Taking a food tour is a great way to explore local flavor and get out of your restaurant rut.
Over the last eight years, as I’ve traveled Colorado telling festival and travel stories, one narrative that’s grown significantly is our state’s culinary story, and today it’s getting national attention. Currently, some of our state’s premier chefs are being featured on Bravo’s “Top Chef.”
The 15th season of this reality show began airing in January and pits 15 of Colorado’s top chefs against one another in culinary challenges. The fact that our state is being featured on this wildly popular show is proof-positive that when it comes to the culinary world, Colorado has arrived on the scene.
With chefs turning out beautiful and farm-fresh dishes in their restaurants to food events such as Meeker’s Jammin’ Lamb Fest, which features fantastic, chef-created lamb dishes, it’s a good time to be a foodie in Colorado. If you consider yourself a foodie, you should consider doing a food tour.
Taking a food tour is not unlike being a judge on a show like “Top Chef.” Guests sample the flavors of a town and get a VIP experience at some of Colorado’s finest dining establishments.
After going on a tour with Rocky Mountain Food Tours in Colorado Springs in 2016, I now seek out food tour operators when I travel to other places. This May, I’m planning to take a tequila and taco tour on a visit to Puerto Vallarta, Mexico.
Local Table Tours started offering food tours in Boulder in 2010, and today they run tours in Boulder, Denver and Fort Collins. Founder Megan Bucholz says that many of the tourists who book tours with her company do tours in every city they visit, but Local Table Tours isn’t just for visitors. Locals book tours as a way to discover their own city, and because Bucholz is continually adding new restaurants to the mix, a person could tour several times a year and always discover new and tasty stops.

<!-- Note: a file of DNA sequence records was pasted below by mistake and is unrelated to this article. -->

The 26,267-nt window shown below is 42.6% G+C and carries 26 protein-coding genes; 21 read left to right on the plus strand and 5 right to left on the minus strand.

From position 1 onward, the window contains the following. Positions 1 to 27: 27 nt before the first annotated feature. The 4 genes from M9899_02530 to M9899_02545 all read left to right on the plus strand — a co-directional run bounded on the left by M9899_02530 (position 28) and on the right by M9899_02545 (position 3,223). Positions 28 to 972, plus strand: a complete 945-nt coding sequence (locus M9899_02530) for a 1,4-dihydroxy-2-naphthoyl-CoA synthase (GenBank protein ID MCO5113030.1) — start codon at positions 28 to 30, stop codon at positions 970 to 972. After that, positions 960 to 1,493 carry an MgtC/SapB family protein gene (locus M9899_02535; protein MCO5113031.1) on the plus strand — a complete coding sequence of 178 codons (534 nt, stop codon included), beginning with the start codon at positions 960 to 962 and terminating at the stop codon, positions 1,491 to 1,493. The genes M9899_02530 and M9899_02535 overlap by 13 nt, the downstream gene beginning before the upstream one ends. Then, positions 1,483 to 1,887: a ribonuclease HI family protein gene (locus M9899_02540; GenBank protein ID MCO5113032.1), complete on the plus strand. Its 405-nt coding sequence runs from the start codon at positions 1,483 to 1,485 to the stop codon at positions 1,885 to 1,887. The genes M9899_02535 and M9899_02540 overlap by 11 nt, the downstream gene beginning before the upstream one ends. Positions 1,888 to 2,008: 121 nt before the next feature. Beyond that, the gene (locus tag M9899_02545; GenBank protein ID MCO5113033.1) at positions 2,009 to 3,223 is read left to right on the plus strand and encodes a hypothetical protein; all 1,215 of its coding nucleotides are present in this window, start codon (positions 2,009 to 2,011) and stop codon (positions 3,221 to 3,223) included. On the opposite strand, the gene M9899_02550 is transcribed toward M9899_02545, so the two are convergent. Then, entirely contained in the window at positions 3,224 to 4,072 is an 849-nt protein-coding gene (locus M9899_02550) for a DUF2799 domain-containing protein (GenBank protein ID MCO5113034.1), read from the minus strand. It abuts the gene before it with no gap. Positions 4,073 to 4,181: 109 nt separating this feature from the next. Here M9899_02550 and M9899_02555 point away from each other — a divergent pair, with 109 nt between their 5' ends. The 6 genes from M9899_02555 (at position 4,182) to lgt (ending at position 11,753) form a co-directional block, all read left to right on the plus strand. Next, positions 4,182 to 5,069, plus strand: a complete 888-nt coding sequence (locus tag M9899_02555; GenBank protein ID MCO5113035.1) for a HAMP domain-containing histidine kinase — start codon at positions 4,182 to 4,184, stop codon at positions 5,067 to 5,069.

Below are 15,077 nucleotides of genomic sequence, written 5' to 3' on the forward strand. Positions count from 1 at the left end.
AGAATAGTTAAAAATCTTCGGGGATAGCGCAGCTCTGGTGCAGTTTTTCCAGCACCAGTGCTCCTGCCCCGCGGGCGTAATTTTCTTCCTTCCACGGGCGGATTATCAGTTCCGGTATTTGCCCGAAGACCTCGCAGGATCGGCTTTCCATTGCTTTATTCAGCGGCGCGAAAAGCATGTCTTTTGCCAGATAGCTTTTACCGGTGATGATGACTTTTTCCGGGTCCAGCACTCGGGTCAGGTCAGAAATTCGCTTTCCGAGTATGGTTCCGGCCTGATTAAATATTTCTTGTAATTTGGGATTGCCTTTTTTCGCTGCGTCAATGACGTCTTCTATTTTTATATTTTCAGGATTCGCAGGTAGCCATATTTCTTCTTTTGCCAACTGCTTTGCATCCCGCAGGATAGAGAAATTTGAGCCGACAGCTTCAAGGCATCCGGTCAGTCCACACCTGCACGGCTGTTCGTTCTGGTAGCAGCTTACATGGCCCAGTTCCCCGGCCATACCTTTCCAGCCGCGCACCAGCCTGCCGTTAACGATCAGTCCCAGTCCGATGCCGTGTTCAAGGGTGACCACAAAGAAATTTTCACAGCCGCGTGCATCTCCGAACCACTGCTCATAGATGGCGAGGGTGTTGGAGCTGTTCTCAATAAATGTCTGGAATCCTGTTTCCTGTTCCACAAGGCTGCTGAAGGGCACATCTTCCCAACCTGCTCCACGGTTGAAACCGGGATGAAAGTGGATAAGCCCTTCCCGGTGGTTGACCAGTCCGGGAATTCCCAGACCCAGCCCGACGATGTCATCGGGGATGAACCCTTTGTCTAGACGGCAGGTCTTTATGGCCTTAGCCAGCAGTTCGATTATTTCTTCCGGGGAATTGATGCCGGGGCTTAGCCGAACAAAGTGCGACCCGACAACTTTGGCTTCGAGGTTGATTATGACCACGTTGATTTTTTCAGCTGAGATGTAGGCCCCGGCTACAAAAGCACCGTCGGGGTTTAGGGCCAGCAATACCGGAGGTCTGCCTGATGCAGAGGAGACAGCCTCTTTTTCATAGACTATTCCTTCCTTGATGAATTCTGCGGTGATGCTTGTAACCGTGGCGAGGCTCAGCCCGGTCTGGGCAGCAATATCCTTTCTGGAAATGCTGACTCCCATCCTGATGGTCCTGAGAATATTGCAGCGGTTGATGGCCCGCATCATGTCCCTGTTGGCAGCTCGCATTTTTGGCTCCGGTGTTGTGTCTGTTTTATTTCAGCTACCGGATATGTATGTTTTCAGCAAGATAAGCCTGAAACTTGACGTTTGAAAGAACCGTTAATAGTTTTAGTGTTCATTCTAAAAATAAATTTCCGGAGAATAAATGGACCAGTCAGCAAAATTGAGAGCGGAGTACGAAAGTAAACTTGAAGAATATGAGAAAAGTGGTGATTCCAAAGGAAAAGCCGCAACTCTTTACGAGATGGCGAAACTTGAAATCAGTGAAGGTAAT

“I eat out a lot and I follow the food scene,” says Bucholz. “Honestly, I just try places out and if a place is awesome I call them up and see if they want to be on the tour.”
In Fort Collins, there are 2 Local Table Tours. The “Chocolate, Coffee and Waffle Tasting” and the “Taste of Old Town Culinary Tour.” Both run on Sundays and could be done back-to-back for a full day of food fun. There’s also a tour at Jessup Farm Artisan Village that takes guests on a jaunt through the village with tastings of coffee, beer and food.
Local Table Tours offer a lot of tours of Boulder, such as a cocktail outing and a farmers’ market tour. Denver has two tours available, and with the Mile High City’s thriving restaurant scene you can be sure that these excursions will be scrumptious.
“The food scene here is chef-driven and crafted,” says Bucholz. “I think one of the things that I appreciate so much about knowing the Denver, Boulder and Fort Collins scene is that there are some similarities in that you’re guaranteed to get an excellent meal, but they are completely different scenes with different offerings.”
In Denver, Local Table Tours is adding a “Coffee & Donut Tasting Tour” and a “Taste of the Highlands Tour” this spring. You can visit them online at www.localtabletours.com.
Rocky Mountain Food Tours (RMFT) opened in 2010, offering culinary tours in Colorado Springs, a city with a blossoming food scene. In fact, one of the chefs on the newest season of “Top Chef” is Brother Luck, owner of Four by Brother Luck, a restaurant that is currently part of RMFT’s Delicious Downtown Tour.